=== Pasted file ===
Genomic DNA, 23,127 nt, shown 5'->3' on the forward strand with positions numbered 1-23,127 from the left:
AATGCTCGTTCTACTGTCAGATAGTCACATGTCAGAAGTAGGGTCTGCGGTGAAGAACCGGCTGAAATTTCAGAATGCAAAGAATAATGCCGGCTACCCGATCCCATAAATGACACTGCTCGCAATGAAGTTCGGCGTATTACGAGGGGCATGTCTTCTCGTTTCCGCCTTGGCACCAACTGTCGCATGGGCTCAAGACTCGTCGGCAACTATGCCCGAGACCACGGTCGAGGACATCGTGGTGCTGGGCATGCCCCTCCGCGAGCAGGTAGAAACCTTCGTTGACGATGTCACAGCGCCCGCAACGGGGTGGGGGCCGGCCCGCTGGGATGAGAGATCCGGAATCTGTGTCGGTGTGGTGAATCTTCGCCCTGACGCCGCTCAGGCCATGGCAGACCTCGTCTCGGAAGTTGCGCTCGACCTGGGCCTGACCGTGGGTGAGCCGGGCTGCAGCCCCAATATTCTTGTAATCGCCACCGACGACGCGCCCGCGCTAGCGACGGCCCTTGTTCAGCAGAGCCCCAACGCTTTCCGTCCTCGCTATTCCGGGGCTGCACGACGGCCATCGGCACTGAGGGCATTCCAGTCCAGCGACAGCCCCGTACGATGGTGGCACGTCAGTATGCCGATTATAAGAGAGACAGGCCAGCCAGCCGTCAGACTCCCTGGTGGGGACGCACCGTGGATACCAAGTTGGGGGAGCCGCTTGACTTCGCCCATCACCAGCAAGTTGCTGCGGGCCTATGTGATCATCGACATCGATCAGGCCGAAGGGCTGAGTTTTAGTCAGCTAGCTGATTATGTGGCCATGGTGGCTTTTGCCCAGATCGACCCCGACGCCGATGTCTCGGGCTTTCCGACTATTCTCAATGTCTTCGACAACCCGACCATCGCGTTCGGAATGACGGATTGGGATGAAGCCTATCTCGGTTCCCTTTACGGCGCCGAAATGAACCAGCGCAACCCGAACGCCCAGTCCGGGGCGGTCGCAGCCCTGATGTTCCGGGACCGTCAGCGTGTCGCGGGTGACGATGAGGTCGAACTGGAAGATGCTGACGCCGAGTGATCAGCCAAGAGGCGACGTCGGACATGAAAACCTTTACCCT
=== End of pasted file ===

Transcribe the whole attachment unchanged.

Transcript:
Genomic DNA, 23,127 nt, shown 5'->3' on the forward strand with positions numbered 1-23,127 from the left:
AATGCTCGTTCTACTGTCAGATAGTCACATGTCAGAAGTAGGGTCTGCGGTGAAGAACCGGCTGAAATTTCAGAATGCAAAGAATAATGCCGGCTACCCGATCCCATAAATGACACTGCTCGCAATGAAGTTCGGCGTATTACGAGGGGCATGTCTTCTCGTTTCCGCCTTGGCACCAACTGTCGCATGGGCTCAAGACTCGTCGGCAACTATGCCCGAGACCACGGTCGAGGACATCGTGGTGCTGGGCATGCCCCTCCGCGAGCAGGTAGAAACCTTCGTTGACGATGTCACAGCGCCCGCAACGGGGTGGGGGCCGGCCCGCTGGGATGAGAGATCCGGAATCTGTGTCGGTGTGGTGAATCTTCGCCCTGACGCCGCTCAGGCCATGGCAGACCTCGTCTCGGAAGTTGCGCTCGACCTGGGCCTGACCGTGGGTGAGCCGGGCTGCAGCCCCAATATTCTTGTAATCGCCACCGACGACGCGCCCGCGCTAGCGACGGCCCTTGTTCAGCAGAGCCCCAACGCTTTCCGTCCTCGCTATTCCGGGGCTGCACGACGGCCATCGGCACTGAGGGCATTCCAGTCCAGCGACAGCCCCGTACGATGGTGGCACGTCAGTATGCCGATTATAAGAGAGACAGGCCAGCCAGCCGTCAGACTCCCTGGTGGGGACGCACCGTGGATACCAAGTTGGGGGAGCCGCTTGACTTCGCCCATCACCAGCAAGTTGCTGCGGGCCTATGTGATCATCGACATCGATCAGGCCGAAGGGCTGAGTTTTAGTCAGCTAGCTGATTATGTGGCCATGGTGGCTTTTGCCCAGATCGACCCCGACGCCGATGTCTCGGGCTTTCCGACTATTCTCAATGTCTTCGACAACCCGACCATCGCGTTCGGAATGACGGATTGGGATGAAGCCTATCTCGGTTCCCTTTACGGCGCCGAAATGAACCAGCGCAACCCGAACGCCCAGTCCGGGGCGGTCGCAGCCCTGATGTTCCGGGACCGTCAGCGTGTCGCGGGTGACGATGAGGTCGAACTGGAAGATGCTGACGCCGAGTGATCAGCCAAGAGGCGACGTCGGACATGAAAACCTTTACCCT